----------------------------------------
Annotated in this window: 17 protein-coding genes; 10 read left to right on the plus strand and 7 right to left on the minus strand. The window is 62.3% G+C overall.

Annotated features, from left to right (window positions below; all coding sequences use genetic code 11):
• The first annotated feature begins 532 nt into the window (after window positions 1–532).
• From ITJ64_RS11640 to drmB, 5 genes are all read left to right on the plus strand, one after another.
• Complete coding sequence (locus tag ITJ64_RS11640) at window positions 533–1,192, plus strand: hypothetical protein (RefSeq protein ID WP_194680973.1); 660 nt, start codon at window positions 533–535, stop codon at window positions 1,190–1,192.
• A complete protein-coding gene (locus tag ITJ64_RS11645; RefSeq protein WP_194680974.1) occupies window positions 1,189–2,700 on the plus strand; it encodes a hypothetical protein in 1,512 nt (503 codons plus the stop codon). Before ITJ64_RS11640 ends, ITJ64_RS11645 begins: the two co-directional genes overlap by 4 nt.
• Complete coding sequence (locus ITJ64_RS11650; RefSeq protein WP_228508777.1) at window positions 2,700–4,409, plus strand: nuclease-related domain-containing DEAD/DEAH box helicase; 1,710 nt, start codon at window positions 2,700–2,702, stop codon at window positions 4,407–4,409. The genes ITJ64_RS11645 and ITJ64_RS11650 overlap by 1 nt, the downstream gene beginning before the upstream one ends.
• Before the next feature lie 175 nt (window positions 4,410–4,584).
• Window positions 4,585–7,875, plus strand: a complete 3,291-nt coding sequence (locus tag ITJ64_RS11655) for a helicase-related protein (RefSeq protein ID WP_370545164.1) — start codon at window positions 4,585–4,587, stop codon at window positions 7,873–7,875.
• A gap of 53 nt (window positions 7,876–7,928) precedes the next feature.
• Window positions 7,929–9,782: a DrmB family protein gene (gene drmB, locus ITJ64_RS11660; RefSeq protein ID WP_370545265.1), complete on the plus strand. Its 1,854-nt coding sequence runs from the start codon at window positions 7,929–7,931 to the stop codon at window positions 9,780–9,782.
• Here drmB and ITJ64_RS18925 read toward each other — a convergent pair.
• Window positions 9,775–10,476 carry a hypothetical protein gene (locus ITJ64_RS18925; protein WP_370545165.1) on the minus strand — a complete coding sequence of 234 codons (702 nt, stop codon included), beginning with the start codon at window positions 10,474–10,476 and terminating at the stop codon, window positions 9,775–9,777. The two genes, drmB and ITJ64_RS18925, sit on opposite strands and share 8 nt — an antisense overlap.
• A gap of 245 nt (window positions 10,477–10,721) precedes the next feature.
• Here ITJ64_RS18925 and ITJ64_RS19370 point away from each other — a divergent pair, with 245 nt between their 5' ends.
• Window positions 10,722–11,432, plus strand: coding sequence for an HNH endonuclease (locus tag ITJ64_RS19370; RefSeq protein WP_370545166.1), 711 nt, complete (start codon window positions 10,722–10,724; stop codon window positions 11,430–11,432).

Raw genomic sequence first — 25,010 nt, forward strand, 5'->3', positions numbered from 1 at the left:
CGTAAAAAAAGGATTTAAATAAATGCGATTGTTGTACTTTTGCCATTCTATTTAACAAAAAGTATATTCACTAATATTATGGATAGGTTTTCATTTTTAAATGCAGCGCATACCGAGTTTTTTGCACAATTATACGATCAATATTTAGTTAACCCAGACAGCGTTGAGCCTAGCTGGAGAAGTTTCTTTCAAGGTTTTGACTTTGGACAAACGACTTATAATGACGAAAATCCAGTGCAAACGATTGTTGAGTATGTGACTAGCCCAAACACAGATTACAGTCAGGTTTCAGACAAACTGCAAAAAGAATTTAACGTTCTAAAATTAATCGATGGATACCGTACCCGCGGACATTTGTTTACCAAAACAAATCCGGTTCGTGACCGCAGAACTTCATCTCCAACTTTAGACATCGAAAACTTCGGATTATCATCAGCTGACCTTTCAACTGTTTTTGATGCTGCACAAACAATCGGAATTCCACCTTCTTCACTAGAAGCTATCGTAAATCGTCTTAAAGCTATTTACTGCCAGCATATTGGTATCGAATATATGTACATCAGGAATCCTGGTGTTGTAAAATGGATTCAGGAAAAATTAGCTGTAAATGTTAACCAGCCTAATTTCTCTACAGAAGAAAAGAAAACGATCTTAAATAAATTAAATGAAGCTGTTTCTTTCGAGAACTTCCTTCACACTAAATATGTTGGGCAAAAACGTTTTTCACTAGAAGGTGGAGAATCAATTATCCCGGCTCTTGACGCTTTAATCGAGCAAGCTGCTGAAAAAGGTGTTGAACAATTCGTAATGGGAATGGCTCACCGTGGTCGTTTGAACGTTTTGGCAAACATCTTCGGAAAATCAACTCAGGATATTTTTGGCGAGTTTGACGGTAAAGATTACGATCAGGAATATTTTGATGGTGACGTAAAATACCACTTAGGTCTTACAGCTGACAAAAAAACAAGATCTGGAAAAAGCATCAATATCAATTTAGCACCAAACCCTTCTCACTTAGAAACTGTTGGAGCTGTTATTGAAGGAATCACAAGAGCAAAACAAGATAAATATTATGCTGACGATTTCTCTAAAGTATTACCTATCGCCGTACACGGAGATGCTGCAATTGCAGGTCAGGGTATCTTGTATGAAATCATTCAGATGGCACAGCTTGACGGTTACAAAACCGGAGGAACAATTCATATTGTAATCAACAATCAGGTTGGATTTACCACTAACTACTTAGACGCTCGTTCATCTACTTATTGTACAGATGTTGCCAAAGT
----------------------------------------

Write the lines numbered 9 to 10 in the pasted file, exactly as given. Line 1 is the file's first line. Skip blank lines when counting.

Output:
• Window positions 4,585–7,875, plus strand: a complete 3,291-nt coding sequence (locus tag ITJ64_RS11655) for a helicase-related protein (RefSeq protein ID WP_370545164.1) — start codon at window positions 4,585–4,587, stop codon at window positions 7,873–7,875.
• A gap of 53 nt (window positions 7,876–7,928) precedes the next feature.